Molecular & Cell Biology

We are fundamentally dependent on the presence of copper in the cells of the body. Copper is actually part of the body's energy conversion and protective mechanisms against oxygen radicals, as well as part of the immune system, and it also has great importance for the formation of e.g. hormones and neurotransmitters.

Biology
BiologyDecember 21, 2013 12:09 PM

Common hippopotami (Hippopotamus amphibius) are vulnerable to extinction in the wild, but reproduce extremely well under captive breeding conditions. Females can give birth to up to 25 young over their 40 year lifespan – evidently too many for zoos to accommodate. Captive populations of hippopotamus must therefore be controlled. Male castration is useful in this respect because it can simultaneously limit population growth and reduce inter-male aggression. However, documented cases of successful hippo castrations are scant. The procedure is notoriously difficult due to problems with anaesthesia and difficulties in locating the testes.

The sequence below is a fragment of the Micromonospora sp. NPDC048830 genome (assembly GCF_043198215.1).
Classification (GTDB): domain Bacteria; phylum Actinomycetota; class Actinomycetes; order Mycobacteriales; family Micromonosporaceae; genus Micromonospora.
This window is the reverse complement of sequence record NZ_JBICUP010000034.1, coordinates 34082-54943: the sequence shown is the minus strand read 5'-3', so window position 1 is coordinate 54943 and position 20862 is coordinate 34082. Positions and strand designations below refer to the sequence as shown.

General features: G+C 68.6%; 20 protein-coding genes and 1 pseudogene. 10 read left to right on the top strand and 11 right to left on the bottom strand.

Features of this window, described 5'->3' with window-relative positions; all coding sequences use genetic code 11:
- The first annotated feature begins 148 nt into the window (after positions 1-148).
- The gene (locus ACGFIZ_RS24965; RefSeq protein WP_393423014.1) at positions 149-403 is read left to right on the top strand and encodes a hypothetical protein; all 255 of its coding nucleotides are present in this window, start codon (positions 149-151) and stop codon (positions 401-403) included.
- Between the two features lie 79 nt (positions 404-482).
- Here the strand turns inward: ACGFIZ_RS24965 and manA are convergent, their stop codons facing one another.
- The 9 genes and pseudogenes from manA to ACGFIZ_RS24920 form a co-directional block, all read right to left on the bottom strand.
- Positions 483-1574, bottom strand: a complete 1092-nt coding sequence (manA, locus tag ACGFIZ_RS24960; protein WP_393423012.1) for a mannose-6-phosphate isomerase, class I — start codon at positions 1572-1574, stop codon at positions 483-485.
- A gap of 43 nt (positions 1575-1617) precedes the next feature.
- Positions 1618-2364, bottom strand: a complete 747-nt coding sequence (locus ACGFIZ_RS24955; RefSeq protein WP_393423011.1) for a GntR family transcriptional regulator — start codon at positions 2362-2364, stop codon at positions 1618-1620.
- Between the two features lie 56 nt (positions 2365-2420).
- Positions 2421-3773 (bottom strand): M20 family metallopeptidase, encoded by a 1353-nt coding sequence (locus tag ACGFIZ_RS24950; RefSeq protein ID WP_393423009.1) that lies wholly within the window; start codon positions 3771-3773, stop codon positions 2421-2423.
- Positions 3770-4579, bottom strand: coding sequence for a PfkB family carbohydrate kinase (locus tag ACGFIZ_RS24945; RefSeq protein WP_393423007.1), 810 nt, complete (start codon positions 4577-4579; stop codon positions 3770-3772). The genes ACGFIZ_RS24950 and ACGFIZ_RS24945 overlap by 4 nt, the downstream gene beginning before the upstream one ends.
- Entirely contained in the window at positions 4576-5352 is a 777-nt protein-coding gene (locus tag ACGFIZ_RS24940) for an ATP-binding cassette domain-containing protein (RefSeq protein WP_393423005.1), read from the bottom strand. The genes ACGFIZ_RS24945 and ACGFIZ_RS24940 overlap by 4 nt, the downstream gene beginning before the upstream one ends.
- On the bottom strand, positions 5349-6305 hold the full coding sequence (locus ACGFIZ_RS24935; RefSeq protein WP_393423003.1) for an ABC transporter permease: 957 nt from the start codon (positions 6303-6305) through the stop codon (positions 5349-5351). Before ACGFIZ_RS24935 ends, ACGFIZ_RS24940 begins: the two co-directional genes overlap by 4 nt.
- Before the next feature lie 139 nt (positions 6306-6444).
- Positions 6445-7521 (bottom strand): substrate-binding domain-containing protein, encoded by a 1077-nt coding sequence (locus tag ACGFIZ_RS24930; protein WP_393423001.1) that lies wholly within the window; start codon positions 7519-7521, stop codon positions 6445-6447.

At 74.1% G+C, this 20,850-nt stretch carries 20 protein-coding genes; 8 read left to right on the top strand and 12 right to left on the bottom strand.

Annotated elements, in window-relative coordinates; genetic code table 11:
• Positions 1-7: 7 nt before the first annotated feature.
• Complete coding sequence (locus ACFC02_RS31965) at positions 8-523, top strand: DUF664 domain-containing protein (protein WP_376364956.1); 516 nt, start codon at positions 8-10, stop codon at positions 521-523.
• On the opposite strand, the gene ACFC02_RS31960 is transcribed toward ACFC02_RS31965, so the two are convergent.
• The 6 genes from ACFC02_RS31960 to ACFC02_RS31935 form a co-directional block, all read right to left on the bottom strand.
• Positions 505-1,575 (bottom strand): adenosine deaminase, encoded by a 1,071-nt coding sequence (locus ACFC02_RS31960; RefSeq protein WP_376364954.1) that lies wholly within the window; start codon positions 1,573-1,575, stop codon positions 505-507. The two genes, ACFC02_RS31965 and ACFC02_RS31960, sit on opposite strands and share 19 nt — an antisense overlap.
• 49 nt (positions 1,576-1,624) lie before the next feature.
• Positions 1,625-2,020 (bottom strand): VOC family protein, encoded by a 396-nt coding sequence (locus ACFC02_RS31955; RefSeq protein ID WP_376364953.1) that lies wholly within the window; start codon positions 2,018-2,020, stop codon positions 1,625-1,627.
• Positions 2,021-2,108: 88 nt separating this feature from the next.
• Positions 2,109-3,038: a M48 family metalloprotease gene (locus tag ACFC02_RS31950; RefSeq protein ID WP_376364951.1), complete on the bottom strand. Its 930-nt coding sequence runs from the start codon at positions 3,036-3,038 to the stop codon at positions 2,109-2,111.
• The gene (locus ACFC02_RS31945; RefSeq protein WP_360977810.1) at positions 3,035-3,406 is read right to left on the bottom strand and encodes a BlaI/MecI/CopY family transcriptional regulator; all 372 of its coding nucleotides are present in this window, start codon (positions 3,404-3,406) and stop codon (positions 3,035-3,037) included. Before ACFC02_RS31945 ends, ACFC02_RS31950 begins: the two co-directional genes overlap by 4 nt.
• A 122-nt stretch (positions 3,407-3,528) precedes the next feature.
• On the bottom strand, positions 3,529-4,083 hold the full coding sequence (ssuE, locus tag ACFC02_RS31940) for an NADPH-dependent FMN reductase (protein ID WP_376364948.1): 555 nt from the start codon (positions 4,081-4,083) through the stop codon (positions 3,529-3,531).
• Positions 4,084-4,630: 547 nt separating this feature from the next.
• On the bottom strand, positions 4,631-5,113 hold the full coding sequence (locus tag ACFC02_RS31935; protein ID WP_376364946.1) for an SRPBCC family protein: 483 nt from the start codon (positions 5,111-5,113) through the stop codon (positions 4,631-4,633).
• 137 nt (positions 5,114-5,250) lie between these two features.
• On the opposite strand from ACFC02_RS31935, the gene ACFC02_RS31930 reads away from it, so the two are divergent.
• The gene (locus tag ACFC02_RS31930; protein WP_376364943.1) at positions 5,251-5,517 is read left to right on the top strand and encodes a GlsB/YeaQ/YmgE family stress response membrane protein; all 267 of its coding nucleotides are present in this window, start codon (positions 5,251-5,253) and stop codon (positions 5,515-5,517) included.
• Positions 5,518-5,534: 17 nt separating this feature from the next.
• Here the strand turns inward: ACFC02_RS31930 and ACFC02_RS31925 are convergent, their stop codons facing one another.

Molecular & Cell Biology


This shows Brown University researchers studying the biology of aging have found that over time, mouse cells loosened control over parasitic "retrotransposable elements " in the genome.
The genomes of organisms from humans to corn are replete with "parasitic" strands of DNA that, when not suppressed, copy themselves and spread throughout the genome, potentially affecting health. Earlier this year Brown University researchers found that these "retrotransposable elements" were increasingly able to break free of the genome's control in cultures of human cells. Now in a new paper in the journal Aging, they show that RTEs are increasingly able to break free and copy themselves in the tissues of mice as the animals aged. In further experiments the biologists showed that this activity was readily apparent in cancerous tumors, but that it also could be reduced by restricting calories.

Stem Cell Research

Researchers at UCLA's Eli and Edythe Broad Center of Regenerative Medicine and Stem Cell Research have discovered a mechanism by which certain adult stem cells suppress their ability to initiate skin cancer during their dormant phase — an understanding that could be exploited for better cancer-prevention strategies.




Search Bio News Net


Free Biology Newsletter